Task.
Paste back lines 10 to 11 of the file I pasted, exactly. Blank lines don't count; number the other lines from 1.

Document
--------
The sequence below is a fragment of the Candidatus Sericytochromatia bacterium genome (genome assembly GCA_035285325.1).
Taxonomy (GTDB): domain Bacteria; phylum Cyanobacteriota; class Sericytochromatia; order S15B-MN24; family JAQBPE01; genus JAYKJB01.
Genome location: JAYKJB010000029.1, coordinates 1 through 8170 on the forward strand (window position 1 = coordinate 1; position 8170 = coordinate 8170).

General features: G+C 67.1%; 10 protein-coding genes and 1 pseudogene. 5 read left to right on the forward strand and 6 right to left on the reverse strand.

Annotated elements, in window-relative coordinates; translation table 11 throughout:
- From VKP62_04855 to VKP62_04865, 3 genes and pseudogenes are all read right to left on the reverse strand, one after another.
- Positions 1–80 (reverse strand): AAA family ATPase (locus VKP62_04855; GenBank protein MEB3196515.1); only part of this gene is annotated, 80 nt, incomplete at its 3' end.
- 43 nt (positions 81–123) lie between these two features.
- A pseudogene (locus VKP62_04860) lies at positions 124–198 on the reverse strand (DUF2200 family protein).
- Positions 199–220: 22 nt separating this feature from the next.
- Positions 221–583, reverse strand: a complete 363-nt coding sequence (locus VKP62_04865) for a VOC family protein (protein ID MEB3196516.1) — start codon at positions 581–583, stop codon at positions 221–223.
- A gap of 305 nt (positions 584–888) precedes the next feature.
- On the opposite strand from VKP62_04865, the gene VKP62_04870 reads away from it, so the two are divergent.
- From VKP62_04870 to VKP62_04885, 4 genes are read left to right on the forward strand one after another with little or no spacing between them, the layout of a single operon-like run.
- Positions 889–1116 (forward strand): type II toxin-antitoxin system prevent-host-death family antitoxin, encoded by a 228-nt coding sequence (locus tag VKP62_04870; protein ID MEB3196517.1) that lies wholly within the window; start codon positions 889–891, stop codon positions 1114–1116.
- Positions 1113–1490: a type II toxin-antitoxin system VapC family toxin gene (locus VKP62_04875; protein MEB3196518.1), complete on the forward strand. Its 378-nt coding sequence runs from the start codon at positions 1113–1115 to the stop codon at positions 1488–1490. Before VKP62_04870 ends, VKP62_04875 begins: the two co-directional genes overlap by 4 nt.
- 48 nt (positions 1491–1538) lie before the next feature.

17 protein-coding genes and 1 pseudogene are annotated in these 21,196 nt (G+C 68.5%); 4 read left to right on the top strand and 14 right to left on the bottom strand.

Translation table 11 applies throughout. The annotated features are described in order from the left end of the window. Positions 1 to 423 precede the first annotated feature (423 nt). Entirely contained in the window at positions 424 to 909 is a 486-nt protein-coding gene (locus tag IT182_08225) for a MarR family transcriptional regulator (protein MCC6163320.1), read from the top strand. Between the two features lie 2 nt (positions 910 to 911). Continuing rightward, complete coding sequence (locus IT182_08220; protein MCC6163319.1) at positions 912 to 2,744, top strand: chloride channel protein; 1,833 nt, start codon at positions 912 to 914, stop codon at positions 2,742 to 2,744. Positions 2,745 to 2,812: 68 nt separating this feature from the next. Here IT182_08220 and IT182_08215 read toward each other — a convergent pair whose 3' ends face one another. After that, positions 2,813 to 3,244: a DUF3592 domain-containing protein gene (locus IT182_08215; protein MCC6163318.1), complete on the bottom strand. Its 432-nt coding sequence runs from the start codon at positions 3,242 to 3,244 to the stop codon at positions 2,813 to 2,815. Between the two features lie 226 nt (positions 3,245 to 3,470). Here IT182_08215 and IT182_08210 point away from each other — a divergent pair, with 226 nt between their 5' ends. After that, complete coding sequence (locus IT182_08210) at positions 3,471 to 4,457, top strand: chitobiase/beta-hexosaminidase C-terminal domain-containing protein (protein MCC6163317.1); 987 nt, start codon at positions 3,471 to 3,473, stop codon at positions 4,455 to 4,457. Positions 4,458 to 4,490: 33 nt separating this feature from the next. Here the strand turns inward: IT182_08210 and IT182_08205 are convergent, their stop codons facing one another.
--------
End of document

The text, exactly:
- Positions 199–220: 22 nt separating this feature from the next.
- Positions 221–583, reverse strand: a complete 363-nt coding sequence (locus VKP62_04865) for a VOC family protein (protein ID MEB3196516.1) — start codon at positions 581–583, stop codon at positions 221–223.